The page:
Tams Elektronik has updated its low-cost function decoder: review.
I had already mentioned the Tams FD-R Basic decoder in a former post. Basically, it is the cheapest European function decoder on the market (to my knowledge). It is used quite often in Germany, especially in N scale to equip passenger coaches with lighting.
Tams Elektronik has updated the decoder, and replaced it with the Tams FD-R Basic 2 decoder. It boasts a similar low price (between €10 and €12), and an extra function output (now 3 in total).
The added third function means the decoder makes more sense in some cases. For example, the decoder can be used in a passenger coach with a driving cab (red lighs, white lights and interior lighting).
A detail about the manuals. Tams was one of the last manufacturer to deliver a printed manual with its decoder (in no less than 4 languages). In order to save costs, as we can all understand, they have recently opted out of the printed manual. However, instead of just offering up to date download links on their website, they deliver a 8cm mini CD-Rom. This is a very weird choice, and completely out of date: it still costs money, and many people with modern computers without CD-Player (or with “slot-in” mechanisms) can’t read 8cm CD-ROMs. Fortunately, Tams Elektronik recently updated their website, with the most recent manuals available as PDFs in all 4 languages: a very welcome update!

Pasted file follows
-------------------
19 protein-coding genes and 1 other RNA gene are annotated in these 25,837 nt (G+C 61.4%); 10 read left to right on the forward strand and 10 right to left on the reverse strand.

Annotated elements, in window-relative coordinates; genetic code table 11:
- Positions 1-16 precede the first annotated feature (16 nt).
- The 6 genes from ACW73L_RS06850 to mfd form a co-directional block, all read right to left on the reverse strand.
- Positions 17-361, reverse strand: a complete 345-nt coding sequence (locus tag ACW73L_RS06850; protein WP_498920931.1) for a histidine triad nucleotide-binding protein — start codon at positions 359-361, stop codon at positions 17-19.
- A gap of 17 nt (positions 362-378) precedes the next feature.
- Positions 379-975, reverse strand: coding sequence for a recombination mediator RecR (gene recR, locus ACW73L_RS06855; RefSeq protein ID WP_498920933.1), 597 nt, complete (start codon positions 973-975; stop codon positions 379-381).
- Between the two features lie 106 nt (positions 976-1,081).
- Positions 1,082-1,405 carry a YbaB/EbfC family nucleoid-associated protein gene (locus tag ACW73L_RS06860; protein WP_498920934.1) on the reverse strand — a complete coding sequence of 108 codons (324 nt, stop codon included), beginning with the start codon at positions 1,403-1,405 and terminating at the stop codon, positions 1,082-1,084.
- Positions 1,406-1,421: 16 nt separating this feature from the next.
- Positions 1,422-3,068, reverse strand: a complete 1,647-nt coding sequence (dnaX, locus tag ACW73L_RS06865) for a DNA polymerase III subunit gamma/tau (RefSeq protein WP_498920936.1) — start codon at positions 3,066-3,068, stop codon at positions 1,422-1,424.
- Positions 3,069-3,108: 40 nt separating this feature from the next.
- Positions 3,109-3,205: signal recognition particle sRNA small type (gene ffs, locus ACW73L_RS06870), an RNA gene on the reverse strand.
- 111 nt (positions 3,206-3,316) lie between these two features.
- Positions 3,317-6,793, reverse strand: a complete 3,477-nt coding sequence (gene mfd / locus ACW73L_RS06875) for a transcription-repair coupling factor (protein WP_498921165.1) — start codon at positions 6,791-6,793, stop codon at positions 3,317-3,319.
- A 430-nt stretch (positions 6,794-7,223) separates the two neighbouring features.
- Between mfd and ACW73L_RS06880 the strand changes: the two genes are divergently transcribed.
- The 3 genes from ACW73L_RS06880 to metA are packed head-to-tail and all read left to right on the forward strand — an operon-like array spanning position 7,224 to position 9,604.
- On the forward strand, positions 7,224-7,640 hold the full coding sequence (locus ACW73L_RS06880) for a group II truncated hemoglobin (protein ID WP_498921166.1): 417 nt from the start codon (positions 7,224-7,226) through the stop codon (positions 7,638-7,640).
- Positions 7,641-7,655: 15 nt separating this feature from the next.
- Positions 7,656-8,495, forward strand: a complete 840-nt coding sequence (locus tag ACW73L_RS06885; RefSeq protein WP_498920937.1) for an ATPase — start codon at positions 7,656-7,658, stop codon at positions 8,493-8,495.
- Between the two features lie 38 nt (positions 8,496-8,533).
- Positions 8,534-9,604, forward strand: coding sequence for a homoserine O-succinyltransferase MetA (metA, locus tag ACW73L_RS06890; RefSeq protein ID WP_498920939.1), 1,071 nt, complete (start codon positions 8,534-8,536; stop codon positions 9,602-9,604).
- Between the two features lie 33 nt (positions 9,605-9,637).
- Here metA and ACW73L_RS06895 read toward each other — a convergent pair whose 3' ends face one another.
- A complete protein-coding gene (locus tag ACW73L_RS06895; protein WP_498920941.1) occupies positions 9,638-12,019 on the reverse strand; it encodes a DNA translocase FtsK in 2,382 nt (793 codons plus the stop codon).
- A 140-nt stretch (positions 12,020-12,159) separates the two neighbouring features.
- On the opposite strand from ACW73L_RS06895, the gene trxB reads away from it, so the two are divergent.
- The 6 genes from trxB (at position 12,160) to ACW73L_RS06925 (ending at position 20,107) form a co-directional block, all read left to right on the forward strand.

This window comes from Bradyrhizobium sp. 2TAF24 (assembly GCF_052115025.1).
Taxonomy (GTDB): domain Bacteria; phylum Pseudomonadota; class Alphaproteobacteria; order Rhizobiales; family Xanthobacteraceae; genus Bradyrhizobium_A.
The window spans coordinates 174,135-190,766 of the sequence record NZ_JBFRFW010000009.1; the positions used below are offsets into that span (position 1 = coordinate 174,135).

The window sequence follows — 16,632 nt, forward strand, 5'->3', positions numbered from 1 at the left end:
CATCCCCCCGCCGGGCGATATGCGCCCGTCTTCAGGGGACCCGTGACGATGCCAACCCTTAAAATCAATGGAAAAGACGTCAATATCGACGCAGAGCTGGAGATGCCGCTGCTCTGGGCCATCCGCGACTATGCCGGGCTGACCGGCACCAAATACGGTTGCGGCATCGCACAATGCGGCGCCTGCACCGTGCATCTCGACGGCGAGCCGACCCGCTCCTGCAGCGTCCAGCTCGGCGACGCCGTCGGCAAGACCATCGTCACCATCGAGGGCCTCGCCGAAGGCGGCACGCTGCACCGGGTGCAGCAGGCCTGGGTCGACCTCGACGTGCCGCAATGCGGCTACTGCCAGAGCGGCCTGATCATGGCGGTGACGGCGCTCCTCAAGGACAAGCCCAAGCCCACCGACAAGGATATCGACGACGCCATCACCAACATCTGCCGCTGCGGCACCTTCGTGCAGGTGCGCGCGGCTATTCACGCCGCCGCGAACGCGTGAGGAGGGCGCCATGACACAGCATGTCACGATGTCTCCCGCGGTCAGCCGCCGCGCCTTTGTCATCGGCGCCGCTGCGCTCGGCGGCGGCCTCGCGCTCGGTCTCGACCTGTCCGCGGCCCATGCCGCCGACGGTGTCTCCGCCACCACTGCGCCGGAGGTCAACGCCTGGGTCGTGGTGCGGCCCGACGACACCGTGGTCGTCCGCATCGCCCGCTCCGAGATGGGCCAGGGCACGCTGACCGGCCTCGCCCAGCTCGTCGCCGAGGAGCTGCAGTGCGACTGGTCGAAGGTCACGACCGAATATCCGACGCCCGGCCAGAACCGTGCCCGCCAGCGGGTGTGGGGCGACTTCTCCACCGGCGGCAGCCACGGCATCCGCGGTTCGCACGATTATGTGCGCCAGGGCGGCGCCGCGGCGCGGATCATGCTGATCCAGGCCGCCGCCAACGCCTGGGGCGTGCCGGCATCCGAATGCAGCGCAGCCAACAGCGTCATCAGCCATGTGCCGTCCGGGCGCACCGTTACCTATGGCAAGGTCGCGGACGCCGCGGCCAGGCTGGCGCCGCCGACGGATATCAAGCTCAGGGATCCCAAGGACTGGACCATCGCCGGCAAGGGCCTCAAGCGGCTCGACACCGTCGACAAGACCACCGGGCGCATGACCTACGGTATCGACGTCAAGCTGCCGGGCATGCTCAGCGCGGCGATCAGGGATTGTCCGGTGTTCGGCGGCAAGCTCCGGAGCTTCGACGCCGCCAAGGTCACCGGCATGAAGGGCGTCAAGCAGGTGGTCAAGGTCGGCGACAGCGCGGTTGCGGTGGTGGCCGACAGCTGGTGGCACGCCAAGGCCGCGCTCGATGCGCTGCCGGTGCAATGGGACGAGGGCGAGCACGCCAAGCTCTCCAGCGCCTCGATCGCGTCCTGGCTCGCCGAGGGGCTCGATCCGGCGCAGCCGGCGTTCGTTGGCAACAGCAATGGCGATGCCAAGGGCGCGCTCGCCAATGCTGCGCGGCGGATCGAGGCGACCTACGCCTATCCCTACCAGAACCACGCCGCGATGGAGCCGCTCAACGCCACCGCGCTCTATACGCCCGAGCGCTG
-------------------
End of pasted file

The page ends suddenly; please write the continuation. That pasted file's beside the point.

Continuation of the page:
Tams FD-R Basic 2 decoder unboxing
Anyway, the decoder is exactly as small as its predecessor. I ordered the version without wires, but versions with soldered wires are also available.
I installed my first FD-R Basic 2 in an old DMU from Arnold:
Tams FD-R Basic 2 soldered
Tams FD-R Basic 2 in an Arnold DMU
My problems began with programming. As its predecessor, the FD-R Basic 2 does not seem to confirm programming orders if a “big” load isn’t connected. In most cases in N scale, as for me, we now tend to connect LEDs that barely consume power. This means you will have to program the decoder “blindly”, hoping the orders were received, since the command station will show an error.
Other than that, the manual is extensive and the functions are quite diverse. One slightly annoying thing that got me confused, is that some CVs are not in a “human logical” order. For example, some CVs require Aux 2, then Aux 1 then Aux 3.
With a stable price, the FD-R Basic 2 function decoder may remain a good option in many cases for N and other scales. However, the fact that they didn’t solve the programming limitations is frankly annoying. This is what drives the programming note down. The choice of sending an 8cm instead of a printed manual (or no manual at all) is weird, since such CDs cannot be read on many modern computers. In any case, a plus point for the small manufacturer who finally updated their download page!
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